- Companies around the world will be forced to add close to $3tn of leasing commitments to their balance sheets under new rules from US and international regulators - significantly increasing the debt that must be reported by airlines and retailers. A new financial reporting standard — the culmination of decades of debate over “off-balance sheet” financing - will affect more than one in two public companies globally.
- PwC published its latest Regulatory Briefing document, prepared this each quarter as a guide to developments around the world, based on input from many experts in the network. The new version of the Briefing, which is now available in a more interactive form on the global website with clients, regulators and other external stakeholders.
- The EU Audit Regulation Directive (ARD) represents a great opportunity to raise the status of audit and restore confidence in the discipline - providing the profession "gets it right". That was one of the messages to emerge from the Financial Reporting Council's recent panel discussion on 'Enhancing justifiable confidence in audit through implementation of the EU Audit Regulation and Directive' about its ramifications for the industry and wider business community. Panellist Hywel Ball, EY's UK head of audit, said that while the opportunity for positive change was clearly there, the profession was "on a tipping point" thanks to a "perfect storm" of innovation, big data, concerns over corporate cyber attacks such as that which affected Talk Talk, and the fact that "corporate reporting is becoming less relevant".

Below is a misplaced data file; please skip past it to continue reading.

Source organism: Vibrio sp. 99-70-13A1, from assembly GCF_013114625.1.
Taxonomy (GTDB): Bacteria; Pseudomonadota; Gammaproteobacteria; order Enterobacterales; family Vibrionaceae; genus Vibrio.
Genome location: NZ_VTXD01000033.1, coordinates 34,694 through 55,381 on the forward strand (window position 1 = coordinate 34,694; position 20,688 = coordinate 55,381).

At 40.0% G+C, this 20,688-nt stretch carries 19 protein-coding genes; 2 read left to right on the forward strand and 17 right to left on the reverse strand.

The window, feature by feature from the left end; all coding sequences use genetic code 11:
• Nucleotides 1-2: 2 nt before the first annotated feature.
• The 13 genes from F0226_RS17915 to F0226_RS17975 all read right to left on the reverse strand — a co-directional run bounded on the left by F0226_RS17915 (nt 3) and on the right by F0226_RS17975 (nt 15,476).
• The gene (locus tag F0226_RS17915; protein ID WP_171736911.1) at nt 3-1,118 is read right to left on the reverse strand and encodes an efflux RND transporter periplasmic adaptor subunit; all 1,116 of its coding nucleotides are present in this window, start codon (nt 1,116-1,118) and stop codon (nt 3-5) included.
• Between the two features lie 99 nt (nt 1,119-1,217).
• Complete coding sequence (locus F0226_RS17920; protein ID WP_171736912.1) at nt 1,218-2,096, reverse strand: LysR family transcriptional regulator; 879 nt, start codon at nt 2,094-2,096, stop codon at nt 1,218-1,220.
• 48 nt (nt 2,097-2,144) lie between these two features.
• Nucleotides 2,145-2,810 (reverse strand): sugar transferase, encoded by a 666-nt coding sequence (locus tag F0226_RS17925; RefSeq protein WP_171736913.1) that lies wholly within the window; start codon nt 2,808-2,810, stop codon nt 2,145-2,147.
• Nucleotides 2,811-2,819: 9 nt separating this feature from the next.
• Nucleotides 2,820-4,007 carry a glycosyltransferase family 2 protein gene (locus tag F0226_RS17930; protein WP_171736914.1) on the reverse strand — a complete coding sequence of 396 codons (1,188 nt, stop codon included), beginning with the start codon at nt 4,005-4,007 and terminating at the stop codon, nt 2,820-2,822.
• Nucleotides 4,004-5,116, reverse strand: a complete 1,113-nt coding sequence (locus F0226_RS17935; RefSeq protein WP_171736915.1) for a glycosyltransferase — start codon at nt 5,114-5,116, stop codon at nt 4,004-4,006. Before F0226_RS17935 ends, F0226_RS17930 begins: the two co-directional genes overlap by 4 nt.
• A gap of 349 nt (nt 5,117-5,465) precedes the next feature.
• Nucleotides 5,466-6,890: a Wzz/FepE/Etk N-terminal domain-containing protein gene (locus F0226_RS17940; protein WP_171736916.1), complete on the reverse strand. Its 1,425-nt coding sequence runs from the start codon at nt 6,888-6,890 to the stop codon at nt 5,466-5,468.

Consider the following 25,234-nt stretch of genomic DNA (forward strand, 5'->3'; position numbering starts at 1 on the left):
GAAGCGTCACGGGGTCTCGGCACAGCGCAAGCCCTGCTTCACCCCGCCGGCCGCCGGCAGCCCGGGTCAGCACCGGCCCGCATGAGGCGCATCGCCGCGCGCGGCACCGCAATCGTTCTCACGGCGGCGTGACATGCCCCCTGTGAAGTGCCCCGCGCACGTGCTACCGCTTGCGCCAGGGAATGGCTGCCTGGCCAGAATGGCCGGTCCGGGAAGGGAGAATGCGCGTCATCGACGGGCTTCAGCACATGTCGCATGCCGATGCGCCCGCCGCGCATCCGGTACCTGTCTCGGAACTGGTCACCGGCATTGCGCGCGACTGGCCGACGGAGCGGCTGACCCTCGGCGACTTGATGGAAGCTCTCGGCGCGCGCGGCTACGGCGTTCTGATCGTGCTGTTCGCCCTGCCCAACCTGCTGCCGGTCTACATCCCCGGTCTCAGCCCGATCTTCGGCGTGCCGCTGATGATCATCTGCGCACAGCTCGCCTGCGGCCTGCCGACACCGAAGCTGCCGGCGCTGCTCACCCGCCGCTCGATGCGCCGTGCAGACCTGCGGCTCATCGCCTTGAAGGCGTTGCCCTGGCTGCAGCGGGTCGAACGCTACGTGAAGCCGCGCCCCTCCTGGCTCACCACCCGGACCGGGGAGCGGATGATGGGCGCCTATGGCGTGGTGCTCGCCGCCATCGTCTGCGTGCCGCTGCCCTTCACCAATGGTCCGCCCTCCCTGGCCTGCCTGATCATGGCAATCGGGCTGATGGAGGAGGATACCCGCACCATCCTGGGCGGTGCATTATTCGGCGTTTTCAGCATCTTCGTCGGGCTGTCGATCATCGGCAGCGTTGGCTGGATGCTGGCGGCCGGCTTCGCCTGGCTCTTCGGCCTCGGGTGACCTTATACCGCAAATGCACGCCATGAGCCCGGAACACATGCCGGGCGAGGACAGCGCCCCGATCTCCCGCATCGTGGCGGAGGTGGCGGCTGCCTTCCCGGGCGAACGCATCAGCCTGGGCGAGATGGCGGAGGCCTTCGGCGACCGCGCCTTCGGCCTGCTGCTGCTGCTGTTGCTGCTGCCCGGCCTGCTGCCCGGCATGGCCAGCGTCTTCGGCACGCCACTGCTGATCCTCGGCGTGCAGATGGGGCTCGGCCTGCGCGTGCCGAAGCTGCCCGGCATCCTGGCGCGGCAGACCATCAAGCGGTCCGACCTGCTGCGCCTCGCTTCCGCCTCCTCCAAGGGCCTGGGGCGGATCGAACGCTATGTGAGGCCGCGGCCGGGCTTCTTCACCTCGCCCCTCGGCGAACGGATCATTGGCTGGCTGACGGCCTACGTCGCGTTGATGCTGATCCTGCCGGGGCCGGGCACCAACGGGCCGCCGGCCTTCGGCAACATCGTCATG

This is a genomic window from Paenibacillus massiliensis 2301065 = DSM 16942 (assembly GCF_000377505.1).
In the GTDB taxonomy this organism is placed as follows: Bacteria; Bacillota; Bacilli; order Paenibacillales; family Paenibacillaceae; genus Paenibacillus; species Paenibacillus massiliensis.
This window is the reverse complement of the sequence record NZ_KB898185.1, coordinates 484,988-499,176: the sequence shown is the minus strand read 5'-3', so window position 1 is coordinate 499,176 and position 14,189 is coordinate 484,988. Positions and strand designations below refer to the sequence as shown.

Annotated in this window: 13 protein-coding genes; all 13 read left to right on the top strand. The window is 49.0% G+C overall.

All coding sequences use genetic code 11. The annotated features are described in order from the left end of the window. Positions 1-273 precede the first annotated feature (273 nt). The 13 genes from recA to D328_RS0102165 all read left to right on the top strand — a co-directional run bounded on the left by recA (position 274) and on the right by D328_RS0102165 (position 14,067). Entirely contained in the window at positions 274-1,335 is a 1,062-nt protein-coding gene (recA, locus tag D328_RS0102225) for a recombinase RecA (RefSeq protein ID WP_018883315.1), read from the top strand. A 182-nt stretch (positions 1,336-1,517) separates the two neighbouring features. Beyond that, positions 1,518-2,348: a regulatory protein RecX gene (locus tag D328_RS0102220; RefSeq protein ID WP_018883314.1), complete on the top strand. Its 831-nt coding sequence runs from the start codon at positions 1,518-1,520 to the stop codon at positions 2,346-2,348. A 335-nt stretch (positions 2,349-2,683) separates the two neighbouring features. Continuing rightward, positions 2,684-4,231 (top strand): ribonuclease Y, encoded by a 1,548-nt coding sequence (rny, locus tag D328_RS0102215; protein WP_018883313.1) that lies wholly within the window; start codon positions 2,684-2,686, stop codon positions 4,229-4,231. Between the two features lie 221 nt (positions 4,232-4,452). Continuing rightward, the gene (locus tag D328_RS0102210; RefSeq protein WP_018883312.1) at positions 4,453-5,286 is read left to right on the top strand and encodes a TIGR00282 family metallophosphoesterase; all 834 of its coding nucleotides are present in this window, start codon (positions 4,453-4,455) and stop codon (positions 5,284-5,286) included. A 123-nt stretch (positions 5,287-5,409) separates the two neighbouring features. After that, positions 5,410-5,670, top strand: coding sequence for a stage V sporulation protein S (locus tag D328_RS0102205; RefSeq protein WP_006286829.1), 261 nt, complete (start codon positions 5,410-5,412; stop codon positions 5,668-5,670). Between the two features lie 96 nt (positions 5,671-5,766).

- Deloitte announced the launch of its financial services focused Asia Pacific Centre for Regulatory Strategy. Deloitte said the centre will, “promote regular dialogue with the industry and regulators, and deliver critical insights on managing the aggregate impact of regional and international regulatory policy”. Lead partner, Kevin Nixon said, "For Deloitte it will significantly strengthen the firm’s capability to provide clients in the Asia Pacific with the necessary forward looking advice on successfully managing complex regulatory change". The centre’s regional team also includes Tony Wood (FSI Risk & Regulatory Leader, Deloitte China and Hong Kong), Tsuyoshi Oyama (Centre for Risk Management Strategy Leader, Deloitte Japan) and Tse Gan Thio (Cyber Risk Services Leader, Deloitte Southeast Asia). To mark the launch, Deloitte also released a supporting thought leadership piece - ‘Regulatory reform: The Asia Pacific state of play’.
- Deloitte's Top 10 for 2015: Our outlook for financial markets regulation discussed whether 2015 will be the turning point in the post-crisis re-regulatory agenda, when the focus shifts from repairing balance sheets and reputations to the role of financial services in promoting jobs and growth.
- CEOs are urging governments across the world to tackle the burden of regulation and renew their focus on achieving fiscal balance, according to PwC’s 18th Annual CEO Survey. It found that over regulation remained the top of perceived threat to business. Scott McIntyre, PwC’s co-leader of government and public services, said: "Affordable government has become more important than ever, particularly in light of recurrent budget cuts to reduce fiscal deficits in many countries."